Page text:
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Healing Your Chronic Pain And Finding Relief (Part 2)

In Part 1 of this post, we looked into some of the tough parts of living with chronic pain – and some ways you can help yourself through it all.

We ended up talking about pacing as being a way of still being able to do the things that are important to you, without having to hurt yourself to do them.

Pacing is one of the core ideas of a pain management system (ADAPT) set up by the University of Sydney Pain Management and Research Centre.

Pacing can help overcome a couple of cycles that many people with chronic pain get locked in:

Pain > leads to rest and frustration > and when the pain eases again > you’re tempted to do way too much all of a sudden (because you finally can) > which takes you back to pain again.

Sound familiar?

When this cycle keeps happening, it can lead to another one, where:

Pain > leads to more and more rest over time > which gradually leads to a loss of muscle tone and flexibility > which itself can create more pain.

And though they might feel protective at the time, both of these cycles can be really unhelpful. They can make things harder than they need to be. So it’s important to stop them. And pacing can do exactly that.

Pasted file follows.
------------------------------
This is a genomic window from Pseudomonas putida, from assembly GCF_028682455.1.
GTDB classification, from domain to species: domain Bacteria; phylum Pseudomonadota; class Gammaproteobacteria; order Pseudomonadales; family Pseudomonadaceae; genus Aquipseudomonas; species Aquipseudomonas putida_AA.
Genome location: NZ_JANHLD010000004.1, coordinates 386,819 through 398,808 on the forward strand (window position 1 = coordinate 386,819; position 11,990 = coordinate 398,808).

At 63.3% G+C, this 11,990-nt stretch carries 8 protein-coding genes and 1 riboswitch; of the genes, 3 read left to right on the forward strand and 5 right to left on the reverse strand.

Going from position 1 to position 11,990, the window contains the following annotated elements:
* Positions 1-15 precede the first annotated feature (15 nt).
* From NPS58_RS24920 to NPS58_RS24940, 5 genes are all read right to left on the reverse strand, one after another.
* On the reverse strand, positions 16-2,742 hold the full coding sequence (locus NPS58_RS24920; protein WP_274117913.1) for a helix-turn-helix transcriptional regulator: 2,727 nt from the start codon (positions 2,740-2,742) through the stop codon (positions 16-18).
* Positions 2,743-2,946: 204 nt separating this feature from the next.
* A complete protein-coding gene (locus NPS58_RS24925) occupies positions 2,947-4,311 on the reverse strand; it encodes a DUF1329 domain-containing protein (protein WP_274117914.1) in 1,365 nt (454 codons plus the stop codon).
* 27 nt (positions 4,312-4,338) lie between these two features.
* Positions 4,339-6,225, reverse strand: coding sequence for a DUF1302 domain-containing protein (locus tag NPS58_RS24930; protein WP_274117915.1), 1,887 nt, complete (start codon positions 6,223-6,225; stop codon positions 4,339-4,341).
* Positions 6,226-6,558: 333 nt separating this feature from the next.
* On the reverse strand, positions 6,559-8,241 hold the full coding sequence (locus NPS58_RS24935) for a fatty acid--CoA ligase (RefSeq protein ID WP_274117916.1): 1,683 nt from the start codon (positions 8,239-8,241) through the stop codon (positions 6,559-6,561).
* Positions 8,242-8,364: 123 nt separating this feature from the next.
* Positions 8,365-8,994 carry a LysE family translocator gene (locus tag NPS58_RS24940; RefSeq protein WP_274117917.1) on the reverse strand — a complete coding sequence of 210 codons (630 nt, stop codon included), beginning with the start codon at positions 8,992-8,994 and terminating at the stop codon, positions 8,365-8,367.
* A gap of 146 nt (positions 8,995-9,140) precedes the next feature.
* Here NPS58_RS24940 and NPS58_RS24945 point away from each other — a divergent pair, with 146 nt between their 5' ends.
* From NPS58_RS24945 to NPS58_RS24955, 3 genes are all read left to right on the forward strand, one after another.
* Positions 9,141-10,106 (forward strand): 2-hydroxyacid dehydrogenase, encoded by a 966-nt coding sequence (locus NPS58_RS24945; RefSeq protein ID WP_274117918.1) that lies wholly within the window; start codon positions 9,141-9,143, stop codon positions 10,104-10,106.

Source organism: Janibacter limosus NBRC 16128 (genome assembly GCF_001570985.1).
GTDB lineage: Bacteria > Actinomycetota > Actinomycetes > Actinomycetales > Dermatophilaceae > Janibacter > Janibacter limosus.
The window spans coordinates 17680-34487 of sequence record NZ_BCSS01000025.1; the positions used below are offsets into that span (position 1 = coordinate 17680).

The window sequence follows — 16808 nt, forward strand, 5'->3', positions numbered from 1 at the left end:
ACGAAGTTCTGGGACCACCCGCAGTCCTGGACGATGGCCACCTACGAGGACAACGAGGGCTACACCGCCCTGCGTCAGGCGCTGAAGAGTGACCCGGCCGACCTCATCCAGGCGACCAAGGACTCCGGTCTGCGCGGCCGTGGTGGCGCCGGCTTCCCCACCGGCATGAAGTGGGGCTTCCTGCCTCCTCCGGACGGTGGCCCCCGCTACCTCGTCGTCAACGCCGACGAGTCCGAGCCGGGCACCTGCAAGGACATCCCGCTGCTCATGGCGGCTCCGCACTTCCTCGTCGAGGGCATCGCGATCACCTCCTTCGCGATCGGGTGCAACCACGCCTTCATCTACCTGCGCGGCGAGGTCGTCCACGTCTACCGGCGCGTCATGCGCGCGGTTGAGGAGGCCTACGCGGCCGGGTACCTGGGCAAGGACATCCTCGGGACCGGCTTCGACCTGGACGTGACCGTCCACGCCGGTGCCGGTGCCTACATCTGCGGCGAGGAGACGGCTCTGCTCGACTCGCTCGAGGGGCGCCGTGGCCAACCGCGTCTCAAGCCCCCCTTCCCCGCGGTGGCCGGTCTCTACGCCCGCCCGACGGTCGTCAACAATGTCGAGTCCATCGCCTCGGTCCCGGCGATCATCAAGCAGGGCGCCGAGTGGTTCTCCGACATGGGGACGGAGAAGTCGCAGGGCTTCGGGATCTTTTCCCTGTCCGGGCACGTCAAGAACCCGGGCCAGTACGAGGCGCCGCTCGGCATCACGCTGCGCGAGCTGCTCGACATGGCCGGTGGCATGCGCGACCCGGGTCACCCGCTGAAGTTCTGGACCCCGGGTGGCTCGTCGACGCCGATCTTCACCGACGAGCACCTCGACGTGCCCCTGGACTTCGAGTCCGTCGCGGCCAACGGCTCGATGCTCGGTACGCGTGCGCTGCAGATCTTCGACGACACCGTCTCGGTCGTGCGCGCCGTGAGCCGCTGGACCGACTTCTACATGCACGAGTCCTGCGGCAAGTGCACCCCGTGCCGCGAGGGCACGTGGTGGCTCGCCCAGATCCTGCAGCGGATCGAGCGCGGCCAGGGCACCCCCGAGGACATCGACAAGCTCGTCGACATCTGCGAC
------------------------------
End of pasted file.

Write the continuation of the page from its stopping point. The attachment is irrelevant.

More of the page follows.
For instance, pacing yourself to do some regular, really gentle exercise and stretching. Something that you can do even on the bad days. And sticking with it. Resisting the urge to “push it” too much, but gradually, gradually building your strength and flexibility over time. (And if you want to learn more about this approach, I’d highly recommend their book, “Manage Your Pain: Practical and Positive Ways of Adapting to Chronic Pain.“)

Another approach worth looking at is a thing called acceptance and commitment therapy (ACT). As its title suggests, acceptance is at the forefront here. So instead of resisting the pain or wishing it wasn’t there or painfully pining for a life that you may have had long ago, it encourages you to just be where you are now. And just accept what you can’t change about your pain.